Search Images Maps Play YouTube News Gmail Drive More »
Sign in
Screen reader users: click this link for accessible mode. Accessible mode has the same essential features but works better with your reader.

Patents

  1. Advanced Patent Search
Publication numberUS445726 A
Publication typeGrant
Publication dateFeb 3, 1891
Filing dateSep 20, 1889
Publication numberUS 445726 A, US 445726A, US-A-445726, US445726 A, US445726A
InventorsWilliam L. Coop
Export CitationBiBTeX, EndNote, RefMan
External Links: USPTO, USPTO Assignment, Espacenet
Island
US 445726 A
Images(1)
Previous page
Next page
Description  (OCR text may contain errors)

(No Model.)

W. L. COOP.

EXERGISING APPARATUS.

No. 445,726. v Patented Feb. 3,1891.

WJTNEEEEE/ IN VENTUH UNITED STATES PATENT OFFICE.

WVILLIAH L. COOP, OF PROVIDENCE, RHODE ISLAND.

EXERCISING APPARATUS.

SPECIFICATION forming part of Letters Patent No. 445,726, dated February 3, 1891.

Application filed September 20, 1889. Serial No. 324,517. No model.)

To all whom it may concern:

Be it known that I, TILLIAM L. COOP, of the city and county of Providence, and State of Rhode Island, have invented a new and useful Improvement in Exercising Apparatus, of which the following is a full, clear, and exact description, reference being had to the accompanying drawings, forming part of this specification.

This invention has reference to adevice for causing resistance in an exercising apparatus to the force exerted; and it consists in the peculiar and novel construction of a piston moving in a cylinder containing any suitable liquid, byways for the passage of the liquid, means for regulating the discharge through the byways, and a check-valve or valves facilitating the return of the piston, as will be more fully set forth hereinafter.

The object of the invention is to producea resistance to the force exerted in an exercising-machine differing from a spring or a weight resistance, in that the resistance increases with the speed at a greater ratio and in readily adjusting to the force exerted.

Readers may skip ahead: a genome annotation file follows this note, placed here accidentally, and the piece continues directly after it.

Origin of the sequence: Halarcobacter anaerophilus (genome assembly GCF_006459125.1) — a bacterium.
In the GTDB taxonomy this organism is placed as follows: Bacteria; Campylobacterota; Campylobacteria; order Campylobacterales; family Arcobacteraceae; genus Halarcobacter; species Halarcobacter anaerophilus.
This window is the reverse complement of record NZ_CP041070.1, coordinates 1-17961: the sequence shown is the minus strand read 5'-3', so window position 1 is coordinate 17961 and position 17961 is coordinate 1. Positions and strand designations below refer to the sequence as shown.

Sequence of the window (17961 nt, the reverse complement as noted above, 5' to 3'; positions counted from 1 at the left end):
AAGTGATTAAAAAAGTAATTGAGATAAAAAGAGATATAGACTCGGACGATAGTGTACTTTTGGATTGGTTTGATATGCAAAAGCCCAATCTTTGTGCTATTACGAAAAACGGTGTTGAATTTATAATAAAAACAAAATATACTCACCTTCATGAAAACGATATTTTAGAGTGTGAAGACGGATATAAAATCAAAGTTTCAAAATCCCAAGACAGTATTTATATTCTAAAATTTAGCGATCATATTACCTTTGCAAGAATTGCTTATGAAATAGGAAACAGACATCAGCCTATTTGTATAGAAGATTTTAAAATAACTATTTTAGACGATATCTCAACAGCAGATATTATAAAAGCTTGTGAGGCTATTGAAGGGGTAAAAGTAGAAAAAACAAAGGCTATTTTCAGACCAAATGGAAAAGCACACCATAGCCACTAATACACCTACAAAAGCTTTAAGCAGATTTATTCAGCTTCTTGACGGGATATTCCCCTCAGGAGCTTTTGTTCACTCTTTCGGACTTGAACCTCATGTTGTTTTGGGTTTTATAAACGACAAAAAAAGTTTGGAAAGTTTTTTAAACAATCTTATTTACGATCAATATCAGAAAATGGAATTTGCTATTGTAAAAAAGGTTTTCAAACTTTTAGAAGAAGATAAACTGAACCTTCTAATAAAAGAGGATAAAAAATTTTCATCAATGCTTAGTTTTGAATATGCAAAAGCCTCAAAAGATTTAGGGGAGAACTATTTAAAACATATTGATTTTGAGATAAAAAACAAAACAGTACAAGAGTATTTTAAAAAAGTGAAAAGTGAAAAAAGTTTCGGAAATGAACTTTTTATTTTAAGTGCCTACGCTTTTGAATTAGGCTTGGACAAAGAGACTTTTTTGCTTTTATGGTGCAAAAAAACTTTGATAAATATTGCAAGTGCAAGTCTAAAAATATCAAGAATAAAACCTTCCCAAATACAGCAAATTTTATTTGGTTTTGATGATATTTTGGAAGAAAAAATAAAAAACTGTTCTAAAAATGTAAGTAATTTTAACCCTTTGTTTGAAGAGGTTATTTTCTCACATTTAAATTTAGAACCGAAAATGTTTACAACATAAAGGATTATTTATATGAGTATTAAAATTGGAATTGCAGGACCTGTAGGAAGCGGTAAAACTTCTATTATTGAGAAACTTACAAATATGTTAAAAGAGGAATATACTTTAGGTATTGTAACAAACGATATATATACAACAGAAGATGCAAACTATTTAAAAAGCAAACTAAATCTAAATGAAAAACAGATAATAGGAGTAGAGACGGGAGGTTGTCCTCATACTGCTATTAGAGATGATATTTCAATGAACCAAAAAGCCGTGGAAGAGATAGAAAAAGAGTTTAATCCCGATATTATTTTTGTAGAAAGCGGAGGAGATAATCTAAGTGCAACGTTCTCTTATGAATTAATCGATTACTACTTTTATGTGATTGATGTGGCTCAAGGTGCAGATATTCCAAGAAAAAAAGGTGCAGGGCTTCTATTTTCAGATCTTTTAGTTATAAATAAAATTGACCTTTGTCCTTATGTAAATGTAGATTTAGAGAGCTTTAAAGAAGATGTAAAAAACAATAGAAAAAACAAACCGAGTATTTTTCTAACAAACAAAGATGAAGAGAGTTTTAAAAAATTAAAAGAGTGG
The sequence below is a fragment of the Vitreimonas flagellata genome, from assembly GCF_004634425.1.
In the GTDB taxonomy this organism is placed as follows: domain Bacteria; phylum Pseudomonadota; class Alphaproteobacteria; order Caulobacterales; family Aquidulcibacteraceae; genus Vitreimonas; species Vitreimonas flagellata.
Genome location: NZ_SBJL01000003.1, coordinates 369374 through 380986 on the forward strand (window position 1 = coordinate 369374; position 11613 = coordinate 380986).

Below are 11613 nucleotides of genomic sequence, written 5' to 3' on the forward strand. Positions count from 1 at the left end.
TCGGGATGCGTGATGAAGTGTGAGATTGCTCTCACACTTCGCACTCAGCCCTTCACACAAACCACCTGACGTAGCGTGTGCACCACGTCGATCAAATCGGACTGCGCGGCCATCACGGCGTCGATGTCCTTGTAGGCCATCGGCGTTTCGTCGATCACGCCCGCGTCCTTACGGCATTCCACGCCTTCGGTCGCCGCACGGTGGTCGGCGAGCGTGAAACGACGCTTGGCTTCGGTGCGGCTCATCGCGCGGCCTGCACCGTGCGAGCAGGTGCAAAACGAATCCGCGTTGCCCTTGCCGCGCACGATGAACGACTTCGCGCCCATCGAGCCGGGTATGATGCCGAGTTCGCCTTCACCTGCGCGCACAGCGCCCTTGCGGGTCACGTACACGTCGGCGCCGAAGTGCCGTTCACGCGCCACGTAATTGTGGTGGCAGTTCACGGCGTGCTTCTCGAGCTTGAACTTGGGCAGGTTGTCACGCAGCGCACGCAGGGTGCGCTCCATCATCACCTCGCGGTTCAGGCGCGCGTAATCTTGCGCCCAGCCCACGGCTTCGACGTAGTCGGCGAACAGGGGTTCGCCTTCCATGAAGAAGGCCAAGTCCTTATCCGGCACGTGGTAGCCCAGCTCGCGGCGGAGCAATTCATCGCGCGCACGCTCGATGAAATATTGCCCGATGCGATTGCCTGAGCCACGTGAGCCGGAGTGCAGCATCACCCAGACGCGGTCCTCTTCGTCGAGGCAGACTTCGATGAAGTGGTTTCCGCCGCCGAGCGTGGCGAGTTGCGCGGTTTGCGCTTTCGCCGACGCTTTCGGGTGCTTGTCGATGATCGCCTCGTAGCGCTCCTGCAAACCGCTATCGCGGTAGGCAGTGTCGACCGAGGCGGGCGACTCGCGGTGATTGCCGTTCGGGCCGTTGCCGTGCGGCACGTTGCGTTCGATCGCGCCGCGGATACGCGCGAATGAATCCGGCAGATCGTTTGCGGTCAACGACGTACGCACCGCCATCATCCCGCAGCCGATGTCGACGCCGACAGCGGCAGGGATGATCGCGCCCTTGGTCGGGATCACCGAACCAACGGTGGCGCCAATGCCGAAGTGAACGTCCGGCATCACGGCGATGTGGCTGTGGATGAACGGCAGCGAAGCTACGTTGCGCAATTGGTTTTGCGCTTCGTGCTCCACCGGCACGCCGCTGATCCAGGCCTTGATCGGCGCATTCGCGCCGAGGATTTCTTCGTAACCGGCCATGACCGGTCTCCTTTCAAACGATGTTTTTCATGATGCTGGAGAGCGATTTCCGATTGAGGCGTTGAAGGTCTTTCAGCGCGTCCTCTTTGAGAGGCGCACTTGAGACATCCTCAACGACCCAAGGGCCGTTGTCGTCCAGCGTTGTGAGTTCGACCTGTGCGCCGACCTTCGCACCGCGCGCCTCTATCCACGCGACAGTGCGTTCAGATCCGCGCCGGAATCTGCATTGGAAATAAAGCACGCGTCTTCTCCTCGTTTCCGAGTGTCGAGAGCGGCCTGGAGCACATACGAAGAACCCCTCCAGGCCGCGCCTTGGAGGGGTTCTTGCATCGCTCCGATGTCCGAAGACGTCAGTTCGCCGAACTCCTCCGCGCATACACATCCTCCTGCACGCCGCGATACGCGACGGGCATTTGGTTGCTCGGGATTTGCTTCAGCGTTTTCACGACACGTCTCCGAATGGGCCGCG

Figure 1 is a view of an oar or sweep secured to the shaft of an oscillating piston. Fig. 2 is a horizontal section of the cylinder and oscillating piston. Fig. 3 is a vertical section of thesame on a line X X in Fig. 2. Fig. a is a vertical section of the central shaft in the resistance-box. Fig. 5 is a horizontal section of the same on the line Y Y.

Similar letters of reference indicate corresponding parts throughout.

The invent-ion is shown in the drawings in the form of an oscillating piston provided with the check-valves and adjustable byways as applied to a rowing-machine in which the fluid resistance acts similar to the water on the blade of the car.

I do not wish to confine myself to the exactconstruction shown, as it is evident that areciprocating piston may be used in place of the oscillating piston.

A in Fig. 1 is what I term a resistancebox, consisting of a short cylinder in which two valves oscillate, and in this case is pivoted at one side, so that its weight acts to balance the oar B. The stand supporting the pivotal bearing is formed into a bowl D to catch any of the resisting-fluid that may leak out. For rowing-exercises any form of slide may be used in connection with this device. Oar B is attached to shaft 0, which passes through the resistancebox A to a bearing a at its bottom, and is provided with one or more wings or pistons c, which oscillate in the cylinder of the resistance-box A and are fitted closely at their peripherv to the interior of the same. The pistons c are provided with valves 0 which permit the easy passage of a resisting-fluid when moving in one direction and close to prevent the passage of said fluid when moving in the reverse direction. The chamber E may be attached to the upper side of the resistance-box A for convenience in filling the same and to insure its being completely filled with resisting-fluid. As illustrated in the drawings, the resistance-box A is circular, being turned out inside and provided with dividing-partitions that extend from the inner circumference of the box to the central shaft 0, thus dividing the box in two parts. Passing through the shaft 0 are openings 0 which are controlled by a valve 0 to govern the flow of the resisting-fluid, as will be hereinafter more fully described.